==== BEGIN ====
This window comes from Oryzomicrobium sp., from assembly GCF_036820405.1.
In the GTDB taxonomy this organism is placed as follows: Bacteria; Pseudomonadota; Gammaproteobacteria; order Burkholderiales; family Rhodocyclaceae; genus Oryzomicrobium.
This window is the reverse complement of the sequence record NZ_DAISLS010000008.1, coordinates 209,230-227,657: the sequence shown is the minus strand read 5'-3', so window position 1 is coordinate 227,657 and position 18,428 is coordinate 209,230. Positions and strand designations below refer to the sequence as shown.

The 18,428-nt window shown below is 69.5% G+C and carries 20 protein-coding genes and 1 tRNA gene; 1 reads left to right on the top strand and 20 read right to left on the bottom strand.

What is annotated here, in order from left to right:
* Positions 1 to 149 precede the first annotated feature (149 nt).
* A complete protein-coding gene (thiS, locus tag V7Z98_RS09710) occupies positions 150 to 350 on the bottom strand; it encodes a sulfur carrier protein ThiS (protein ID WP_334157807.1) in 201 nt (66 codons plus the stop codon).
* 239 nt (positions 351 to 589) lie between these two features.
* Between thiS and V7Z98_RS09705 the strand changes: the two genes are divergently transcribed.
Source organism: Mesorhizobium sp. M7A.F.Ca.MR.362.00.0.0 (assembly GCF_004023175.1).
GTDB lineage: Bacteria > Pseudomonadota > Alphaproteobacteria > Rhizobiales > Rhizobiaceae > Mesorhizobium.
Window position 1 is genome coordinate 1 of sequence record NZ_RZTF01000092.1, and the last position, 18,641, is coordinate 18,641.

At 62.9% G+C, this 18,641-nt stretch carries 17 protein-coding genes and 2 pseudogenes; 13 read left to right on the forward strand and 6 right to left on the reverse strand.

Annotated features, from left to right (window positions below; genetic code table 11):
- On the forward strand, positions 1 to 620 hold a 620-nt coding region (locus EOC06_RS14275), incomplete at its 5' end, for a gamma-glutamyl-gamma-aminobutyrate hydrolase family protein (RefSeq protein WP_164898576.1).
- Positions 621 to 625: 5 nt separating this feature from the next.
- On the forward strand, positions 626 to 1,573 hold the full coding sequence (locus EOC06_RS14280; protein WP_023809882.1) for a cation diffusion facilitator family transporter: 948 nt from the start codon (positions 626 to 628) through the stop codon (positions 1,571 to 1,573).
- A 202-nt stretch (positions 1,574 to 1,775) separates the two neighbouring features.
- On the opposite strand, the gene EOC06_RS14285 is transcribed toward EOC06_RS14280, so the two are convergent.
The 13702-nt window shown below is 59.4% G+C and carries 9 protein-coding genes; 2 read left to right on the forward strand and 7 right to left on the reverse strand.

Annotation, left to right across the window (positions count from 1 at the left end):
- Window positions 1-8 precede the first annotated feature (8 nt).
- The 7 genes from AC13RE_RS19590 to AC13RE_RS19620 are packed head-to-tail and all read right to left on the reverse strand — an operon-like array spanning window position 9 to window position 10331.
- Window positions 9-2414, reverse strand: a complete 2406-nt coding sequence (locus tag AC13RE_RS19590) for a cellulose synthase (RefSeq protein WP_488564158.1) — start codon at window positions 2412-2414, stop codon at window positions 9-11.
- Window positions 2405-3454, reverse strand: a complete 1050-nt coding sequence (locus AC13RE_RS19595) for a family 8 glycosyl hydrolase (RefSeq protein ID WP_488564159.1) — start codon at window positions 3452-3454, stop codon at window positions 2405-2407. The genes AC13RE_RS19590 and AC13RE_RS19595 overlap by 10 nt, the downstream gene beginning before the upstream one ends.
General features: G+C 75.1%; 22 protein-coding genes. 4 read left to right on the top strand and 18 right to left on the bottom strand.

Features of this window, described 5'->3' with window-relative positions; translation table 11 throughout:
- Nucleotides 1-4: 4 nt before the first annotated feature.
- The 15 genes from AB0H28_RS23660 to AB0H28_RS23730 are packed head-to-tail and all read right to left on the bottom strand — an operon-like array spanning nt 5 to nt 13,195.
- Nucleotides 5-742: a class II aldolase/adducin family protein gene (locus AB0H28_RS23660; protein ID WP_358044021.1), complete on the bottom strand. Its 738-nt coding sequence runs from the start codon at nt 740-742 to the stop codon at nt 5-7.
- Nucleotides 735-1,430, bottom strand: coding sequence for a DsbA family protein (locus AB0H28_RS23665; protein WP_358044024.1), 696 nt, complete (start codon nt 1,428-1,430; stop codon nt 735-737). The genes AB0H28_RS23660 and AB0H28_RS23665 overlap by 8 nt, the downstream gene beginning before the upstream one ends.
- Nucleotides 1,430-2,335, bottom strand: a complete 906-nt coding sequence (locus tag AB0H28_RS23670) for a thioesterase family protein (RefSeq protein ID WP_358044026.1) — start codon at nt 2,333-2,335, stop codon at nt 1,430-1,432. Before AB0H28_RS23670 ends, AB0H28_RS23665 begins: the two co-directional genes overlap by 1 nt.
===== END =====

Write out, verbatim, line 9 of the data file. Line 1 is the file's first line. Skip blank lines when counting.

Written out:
* Between thiS and V7Z98_RS09705 the strand changes: the two genes are divergently transcribed.